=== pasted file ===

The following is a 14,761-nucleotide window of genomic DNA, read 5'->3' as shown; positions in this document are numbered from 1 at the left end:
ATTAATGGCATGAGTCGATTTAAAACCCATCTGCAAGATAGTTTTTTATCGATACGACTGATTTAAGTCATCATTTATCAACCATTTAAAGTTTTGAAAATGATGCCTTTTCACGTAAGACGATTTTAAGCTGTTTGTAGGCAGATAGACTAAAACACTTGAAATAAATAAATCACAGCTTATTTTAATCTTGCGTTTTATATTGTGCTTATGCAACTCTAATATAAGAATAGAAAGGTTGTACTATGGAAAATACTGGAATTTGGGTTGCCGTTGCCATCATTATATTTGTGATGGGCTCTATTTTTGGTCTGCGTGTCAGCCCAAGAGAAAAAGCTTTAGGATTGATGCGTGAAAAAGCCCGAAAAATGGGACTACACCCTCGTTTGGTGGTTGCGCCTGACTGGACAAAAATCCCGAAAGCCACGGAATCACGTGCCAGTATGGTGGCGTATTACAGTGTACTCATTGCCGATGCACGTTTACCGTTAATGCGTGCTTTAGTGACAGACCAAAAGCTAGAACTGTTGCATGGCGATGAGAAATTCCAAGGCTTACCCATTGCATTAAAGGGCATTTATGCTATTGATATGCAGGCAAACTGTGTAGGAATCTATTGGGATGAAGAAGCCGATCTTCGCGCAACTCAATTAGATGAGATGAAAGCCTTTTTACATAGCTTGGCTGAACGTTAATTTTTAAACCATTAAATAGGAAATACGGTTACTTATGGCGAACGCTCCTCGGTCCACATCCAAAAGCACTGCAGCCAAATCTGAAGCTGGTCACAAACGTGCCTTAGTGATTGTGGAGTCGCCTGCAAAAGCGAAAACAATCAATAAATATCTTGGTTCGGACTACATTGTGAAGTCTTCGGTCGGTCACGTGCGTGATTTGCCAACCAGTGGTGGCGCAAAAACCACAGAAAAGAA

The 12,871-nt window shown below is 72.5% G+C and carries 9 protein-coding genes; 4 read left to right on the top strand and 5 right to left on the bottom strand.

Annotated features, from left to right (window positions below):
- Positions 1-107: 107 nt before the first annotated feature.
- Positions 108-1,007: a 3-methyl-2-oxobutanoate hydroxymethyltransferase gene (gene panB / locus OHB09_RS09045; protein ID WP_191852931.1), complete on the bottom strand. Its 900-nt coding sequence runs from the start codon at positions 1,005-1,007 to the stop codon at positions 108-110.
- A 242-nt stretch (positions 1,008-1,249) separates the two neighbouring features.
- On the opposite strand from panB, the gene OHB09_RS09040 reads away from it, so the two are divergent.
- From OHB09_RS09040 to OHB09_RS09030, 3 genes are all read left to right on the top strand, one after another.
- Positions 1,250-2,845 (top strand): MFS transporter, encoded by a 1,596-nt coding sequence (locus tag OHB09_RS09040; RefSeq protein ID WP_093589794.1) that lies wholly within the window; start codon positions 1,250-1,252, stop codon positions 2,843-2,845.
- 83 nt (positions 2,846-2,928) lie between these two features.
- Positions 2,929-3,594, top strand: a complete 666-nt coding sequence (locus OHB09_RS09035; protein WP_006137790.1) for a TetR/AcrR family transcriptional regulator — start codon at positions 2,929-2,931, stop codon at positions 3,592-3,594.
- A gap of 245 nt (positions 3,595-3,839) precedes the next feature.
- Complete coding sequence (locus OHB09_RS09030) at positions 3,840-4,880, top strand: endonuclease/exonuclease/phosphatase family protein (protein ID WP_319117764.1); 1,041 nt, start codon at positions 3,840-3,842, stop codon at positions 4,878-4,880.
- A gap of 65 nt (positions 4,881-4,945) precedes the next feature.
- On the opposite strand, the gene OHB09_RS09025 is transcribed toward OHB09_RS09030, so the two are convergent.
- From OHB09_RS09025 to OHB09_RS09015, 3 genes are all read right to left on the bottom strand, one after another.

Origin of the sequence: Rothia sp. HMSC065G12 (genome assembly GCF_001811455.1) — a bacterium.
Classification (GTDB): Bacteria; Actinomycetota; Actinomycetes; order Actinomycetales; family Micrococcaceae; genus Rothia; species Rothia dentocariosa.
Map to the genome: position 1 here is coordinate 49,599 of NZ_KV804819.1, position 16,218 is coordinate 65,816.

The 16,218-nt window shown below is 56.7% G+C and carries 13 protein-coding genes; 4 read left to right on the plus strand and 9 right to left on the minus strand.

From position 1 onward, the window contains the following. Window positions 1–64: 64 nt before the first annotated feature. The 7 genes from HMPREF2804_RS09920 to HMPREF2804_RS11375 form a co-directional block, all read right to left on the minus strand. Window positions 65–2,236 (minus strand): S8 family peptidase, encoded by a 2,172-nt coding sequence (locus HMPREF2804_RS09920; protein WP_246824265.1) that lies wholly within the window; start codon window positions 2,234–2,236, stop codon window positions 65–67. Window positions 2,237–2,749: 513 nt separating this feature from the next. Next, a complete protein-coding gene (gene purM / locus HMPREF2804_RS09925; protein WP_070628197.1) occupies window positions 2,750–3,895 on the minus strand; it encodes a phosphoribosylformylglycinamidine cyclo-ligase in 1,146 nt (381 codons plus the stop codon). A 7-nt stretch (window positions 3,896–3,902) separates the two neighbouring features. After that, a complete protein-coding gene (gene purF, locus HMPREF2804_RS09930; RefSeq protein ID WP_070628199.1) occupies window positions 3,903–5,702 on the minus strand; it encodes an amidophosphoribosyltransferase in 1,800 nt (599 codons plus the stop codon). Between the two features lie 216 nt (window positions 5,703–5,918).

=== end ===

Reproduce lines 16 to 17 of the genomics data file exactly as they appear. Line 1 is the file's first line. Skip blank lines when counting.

- On the opposite strand, the gene OHB09_RS09025 is transcribed toward OHB09_RS09030, so the two are convergent.
- From OHB09_RS09025 to OHB09_RS09015, 3 genes are all read right to left on the bottom strand, one after another.